In the fourth, the concerto’s freshness is apparent from its opening. The piano introduces a simple theme in G major with a few simple chords while the orchestra is at rest.
Then the orchestra enters with the same theme, but in a key that bears little relation to the piano’s statement, introducing a competitive tension between solo instrument and ensemble that would become a mainstay of Romantic concertos, and sustaining it with bold harmonic modulations.
Orpheus in the Underworld, Pierre Amédée Marcel-Béronneau (French, 1869-1937)
The second movement is rhapsodic and almost agonizingly slow, setting up a contemplative mood; Franz Liszt, the most admired pianist of his generation, described this movement as a depiction of Orpheus taming the furies.
Apollo in his Chariot by Luca Giordano, c 1685
In the sublime third movement, the piano keeps returning to the dramatic main theme despite the allure of one sub-theme after another. The structure is a traditional rondo form—A-B-A-C-A-D-A— but it builds with a sense of joyful drama.
Hearing it, we can put a different twist on Liszt’s description: Apollo, in his chariot of light, triumphantly bringing music to the world.
Philipp von Lenard
Hector Berlioz (1803 –1869 )
Instrumentation: 2 flutes (second doubling on piccolo), 2 oboes (second doubling on English horn), 2 clarinets (first doubling on E-flat clarinet), 4 bassoons, 4 horns, two trumpets, 2 coronets, 2 trombones, bass trombone, 2 tubas, 2 timpani, 2 percussion, 2 harps, strings
Performance time: 49 minutes
The life of French composer Hector Berlioz encompassed contradictory extremes.
He was a perceptive critic and writer who championed younger composers such as Charles Gounod. As an advocate for music, especially French music, he let logic be his guide.
But his personal life was wildly passionate and reckless, and his Symphonie Fantastique is a product of his passions—an expression not only of his burning infatuation with a seemingly unattainable woman, but also of opium-induced fantasies.
Borne out by those who knew him, Berlioz’s account of the night in 1827 when he attended a performance of Romeo and Juliet in Paris shows him helplessly in the grip of overwhelming experience.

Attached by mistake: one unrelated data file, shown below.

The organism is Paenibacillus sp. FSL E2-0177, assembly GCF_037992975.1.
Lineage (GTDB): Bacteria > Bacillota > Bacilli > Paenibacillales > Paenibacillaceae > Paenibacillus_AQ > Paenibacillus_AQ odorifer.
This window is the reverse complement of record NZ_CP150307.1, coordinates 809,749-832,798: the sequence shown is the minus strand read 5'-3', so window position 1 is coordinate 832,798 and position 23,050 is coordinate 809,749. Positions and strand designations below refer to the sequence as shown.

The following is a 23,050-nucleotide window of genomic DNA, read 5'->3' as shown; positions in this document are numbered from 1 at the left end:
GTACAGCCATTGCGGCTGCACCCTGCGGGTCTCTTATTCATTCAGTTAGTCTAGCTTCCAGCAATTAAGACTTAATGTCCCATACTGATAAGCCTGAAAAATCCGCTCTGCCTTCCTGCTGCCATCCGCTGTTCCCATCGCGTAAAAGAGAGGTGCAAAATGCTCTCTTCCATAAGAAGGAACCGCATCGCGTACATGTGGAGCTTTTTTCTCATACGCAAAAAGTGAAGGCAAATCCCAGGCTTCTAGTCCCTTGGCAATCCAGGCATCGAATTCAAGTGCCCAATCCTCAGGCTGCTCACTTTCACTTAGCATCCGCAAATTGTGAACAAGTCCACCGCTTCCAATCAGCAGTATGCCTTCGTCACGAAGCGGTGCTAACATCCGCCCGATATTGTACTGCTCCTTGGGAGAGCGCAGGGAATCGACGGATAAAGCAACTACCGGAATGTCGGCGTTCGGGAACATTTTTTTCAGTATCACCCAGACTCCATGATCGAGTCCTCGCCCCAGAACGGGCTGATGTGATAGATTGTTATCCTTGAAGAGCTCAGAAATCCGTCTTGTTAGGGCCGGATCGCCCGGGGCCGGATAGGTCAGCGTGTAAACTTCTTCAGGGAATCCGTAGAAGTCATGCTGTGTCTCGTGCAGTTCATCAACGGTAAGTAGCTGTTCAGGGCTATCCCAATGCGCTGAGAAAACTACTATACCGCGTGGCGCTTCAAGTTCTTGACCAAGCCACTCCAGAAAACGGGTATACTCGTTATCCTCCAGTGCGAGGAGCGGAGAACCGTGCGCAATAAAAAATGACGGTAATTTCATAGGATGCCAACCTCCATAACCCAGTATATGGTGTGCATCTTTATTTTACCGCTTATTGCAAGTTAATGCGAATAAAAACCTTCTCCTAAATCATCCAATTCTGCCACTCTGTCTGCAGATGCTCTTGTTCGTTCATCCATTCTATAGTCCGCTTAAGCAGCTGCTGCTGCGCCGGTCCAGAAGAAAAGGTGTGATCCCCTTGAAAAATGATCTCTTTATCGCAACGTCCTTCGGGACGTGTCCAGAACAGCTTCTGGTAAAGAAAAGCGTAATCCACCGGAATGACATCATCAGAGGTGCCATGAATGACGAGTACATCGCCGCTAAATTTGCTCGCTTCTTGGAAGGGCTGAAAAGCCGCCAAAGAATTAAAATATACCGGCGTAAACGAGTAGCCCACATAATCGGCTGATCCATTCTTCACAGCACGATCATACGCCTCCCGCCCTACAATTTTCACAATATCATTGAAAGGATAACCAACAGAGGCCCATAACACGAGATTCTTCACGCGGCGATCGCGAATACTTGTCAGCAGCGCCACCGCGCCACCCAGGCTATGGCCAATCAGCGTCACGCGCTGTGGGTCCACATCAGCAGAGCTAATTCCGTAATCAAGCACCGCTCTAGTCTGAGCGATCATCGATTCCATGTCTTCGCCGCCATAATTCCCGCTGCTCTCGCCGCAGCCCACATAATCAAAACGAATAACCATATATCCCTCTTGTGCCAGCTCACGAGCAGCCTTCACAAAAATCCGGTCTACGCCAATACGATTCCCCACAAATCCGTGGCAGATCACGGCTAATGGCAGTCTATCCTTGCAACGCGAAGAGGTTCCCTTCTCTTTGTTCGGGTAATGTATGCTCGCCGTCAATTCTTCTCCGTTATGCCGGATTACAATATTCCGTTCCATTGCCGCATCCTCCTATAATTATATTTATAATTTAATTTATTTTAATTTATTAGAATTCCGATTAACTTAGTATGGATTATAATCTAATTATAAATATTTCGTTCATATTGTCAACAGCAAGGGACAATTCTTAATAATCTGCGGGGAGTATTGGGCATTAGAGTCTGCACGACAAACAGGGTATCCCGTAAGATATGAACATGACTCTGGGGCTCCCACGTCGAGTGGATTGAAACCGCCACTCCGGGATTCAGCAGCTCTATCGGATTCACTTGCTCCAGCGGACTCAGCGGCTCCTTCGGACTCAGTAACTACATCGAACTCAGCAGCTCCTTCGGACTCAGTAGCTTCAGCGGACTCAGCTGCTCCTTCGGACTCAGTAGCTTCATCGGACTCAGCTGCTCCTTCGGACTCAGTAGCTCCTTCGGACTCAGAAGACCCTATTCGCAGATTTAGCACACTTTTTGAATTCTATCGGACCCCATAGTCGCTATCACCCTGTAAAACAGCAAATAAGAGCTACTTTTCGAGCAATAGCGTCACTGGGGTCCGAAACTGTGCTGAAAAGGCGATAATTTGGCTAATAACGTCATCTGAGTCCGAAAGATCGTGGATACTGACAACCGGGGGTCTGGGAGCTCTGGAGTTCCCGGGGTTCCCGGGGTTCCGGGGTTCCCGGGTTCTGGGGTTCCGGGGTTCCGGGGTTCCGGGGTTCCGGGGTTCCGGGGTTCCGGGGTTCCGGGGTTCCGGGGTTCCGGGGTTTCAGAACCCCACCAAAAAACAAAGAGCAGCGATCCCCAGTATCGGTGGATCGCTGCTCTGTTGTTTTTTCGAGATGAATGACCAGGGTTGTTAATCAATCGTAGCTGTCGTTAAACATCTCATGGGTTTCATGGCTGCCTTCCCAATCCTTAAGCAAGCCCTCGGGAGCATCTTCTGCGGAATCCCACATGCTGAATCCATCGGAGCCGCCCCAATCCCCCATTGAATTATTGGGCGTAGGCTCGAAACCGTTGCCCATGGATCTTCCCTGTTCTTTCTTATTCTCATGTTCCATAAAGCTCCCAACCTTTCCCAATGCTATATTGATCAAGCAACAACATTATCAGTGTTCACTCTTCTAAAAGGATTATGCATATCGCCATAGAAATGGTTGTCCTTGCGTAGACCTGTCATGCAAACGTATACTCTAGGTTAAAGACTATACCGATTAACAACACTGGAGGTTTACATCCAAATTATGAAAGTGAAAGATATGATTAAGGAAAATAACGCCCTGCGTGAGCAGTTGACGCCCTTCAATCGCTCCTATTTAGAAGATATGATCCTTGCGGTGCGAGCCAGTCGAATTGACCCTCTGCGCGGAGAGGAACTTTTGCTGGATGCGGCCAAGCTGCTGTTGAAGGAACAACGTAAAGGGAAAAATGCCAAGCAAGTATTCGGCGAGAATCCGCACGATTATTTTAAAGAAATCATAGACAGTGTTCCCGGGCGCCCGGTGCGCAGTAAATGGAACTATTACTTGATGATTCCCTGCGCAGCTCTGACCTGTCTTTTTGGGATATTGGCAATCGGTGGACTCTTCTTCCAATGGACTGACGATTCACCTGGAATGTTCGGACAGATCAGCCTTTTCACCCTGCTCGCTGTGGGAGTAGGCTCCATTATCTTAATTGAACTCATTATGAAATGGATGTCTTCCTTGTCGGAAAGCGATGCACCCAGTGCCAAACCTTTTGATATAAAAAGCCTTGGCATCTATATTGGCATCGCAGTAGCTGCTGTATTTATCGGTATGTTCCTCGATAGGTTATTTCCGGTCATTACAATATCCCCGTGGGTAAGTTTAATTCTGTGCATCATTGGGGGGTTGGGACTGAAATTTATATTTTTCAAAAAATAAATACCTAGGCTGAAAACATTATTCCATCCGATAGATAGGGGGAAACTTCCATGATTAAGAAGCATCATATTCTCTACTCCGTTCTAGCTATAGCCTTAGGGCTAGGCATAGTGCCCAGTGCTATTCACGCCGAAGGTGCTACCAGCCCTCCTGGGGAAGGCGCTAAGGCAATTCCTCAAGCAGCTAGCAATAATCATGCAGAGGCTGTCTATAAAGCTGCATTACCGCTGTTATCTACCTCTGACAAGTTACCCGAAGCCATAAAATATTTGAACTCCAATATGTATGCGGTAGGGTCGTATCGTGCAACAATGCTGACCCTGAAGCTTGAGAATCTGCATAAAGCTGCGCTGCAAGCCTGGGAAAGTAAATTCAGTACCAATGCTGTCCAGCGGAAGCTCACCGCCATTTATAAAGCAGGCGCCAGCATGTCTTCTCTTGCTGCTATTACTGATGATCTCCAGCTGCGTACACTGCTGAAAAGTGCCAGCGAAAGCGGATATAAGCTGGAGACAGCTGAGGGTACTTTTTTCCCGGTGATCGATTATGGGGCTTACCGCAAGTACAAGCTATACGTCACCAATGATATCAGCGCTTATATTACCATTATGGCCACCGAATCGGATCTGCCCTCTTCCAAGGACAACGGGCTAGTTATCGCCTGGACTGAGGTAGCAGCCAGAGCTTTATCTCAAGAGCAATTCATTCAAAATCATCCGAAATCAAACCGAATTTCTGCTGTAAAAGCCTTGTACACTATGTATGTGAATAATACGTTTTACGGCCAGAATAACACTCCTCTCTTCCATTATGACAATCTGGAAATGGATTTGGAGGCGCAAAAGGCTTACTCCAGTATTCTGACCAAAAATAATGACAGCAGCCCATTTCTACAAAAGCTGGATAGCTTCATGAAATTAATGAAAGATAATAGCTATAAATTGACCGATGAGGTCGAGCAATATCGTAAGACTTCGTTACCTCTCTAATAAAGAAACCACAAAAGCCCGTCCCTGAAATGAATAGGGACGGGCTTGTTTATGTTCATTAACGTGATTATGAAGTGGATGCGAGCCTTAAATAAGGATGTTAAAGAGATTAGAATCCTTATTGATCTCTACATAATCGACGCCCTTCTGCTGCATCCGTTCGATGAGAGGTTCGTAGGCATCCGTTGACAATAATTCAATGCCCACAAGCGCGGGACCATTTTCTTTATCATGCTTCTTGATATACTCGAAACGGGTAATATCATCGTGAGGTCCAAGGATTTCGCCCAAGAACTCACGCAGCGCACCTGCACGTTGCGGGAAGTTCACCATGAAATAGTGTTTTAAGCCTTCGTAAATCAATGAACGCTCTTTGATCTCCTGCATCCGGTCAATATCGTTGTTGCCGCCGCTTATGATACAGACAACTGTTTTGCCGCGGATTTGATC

He found himself on his knees, almost unable to breathe, consumed by the power of the acting and the sound of Shakespeare’s language. He did not understand a word of it, but it became an obsession—as did Miss Smithson, the Juliet whom he pursued for years and eventually married.
“The impression her outstanding talent made on my mind is only comparable to the upset which I suffered from the poet whose worthy interpreter she was,” he later wrote.
Declaration Of Love
More relevant to us—though perhaps apocryphal—is another purported remark from Berlioz: “I shall marry Juliet and write my biggest symphony on the play.”
His reference was to his Romeo and Juliet symphony of 1839, but the Symphonie Fantastique, composed nine years earlier, is also focused on his burning passion for Miss Smithson. Berlioz wrote numerous love letters to the charismatic Irish actress when she was in Paris, but they went unanswered, and she left that city without having met him.
He composed the Symphonie Fantastique as a declaration of love, but it is also an expression of frantic despair in which he envisions his own death.
Opium Pipe, by Jacob Riis, c 1890
Few works of art have so successfully and vividly captured feelings so fevered that they seem to embody the paradigm of the American beat poets of the 1950s: life lived at a pitch that was next to madness.
And like many of the beat poets, Berlioz was more than likely under the influence of his drug of choice—opium—when he composed much of the Symphonie Fantastique.
Leonard Bernstein put it bluntly and brilliantly when he observed, “Berlioz tells it like it is. You take a trip, you wind up screaming at your own funeral.”
When Harriet Smithson finally heard the Symphonie Fantastique in performance, in 1832, she glimpsed the extent of his genius—and his passion.
Six years after he had first seen her on stage, Hector Berlioz succeeded in making her his wife, though they did not share a common language. (Perhaps few husbands and wives actually do.) Their marriage was a disaster.
What to Listen For
Yes, Berlioz’s life embodied the clichés of flaming Romanticism.
But our impressions of him as a firebrand spring not only from his eventful love life, but from his visionary music, which was early in its use of modern, overlapping rhythms and surprising harmonies.
Perhaps most important of all, Berlioz found ways to make orchestral music brilliantly dramatic, seeming to delineate incidents without words. Wagner, who attended the premiere of the Romeo and Juliet Symphony, shared Berlioz’ concern with the relationship of music to drama, and we can hear traces of this symphony in Tristan und Isolde, which came to the public 20 years later.
Berlioz’s spirit of innovation came at a crucial time for the symphony. Anyone who attempted the form after 1827 did so in the shadow of Beethoven, who had redefined the possibilities of symphonic form with his Choral Symphony, the Ninth.